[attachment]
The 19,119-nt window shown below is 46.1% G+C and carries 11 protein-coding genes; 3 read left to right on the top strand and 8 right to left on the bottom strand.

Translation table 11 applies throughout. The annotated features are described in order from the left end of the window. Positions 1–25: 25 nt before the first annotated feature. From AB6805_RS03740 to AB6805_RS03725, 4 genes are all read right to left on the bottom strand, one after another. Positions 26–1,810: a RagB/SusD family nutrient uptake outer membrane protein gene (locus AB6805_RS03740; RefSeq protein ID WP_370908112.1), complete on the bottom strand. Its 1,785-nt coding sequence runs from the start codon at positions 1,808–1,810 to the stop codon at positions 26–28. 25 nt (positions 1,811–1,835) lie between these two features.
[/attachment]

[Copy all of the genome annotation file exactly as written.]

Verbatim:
The 19,119-nt window shown below is 46.1% G+C and carries 11 protein-coding genes; 3 read left to right on the top strand and 8 right to left on the bottom strand.

Translation table 11 applies throughout. The annotated features are described in order from the left end of the window. Positions 1–25: 25 nt before the first annotated feature. From AB6805_RS03740 to AB6805_RS03725, 4 genes are all read right to left on the bottom strand, one after another. Positions 26–1,810: a RagB/SusD family nutrient uptake outer membrane protein gene (locus AB6805_RS03740; RefSeq protein ID WP_370908112.1), complete on the bottom strand. Its 1,785-nt coding sequence runs from the start codon at positions 1,808–1,810 to the stop codon at positions 26–28. 25 nt (positions 1,811–1,835) lie between these two features.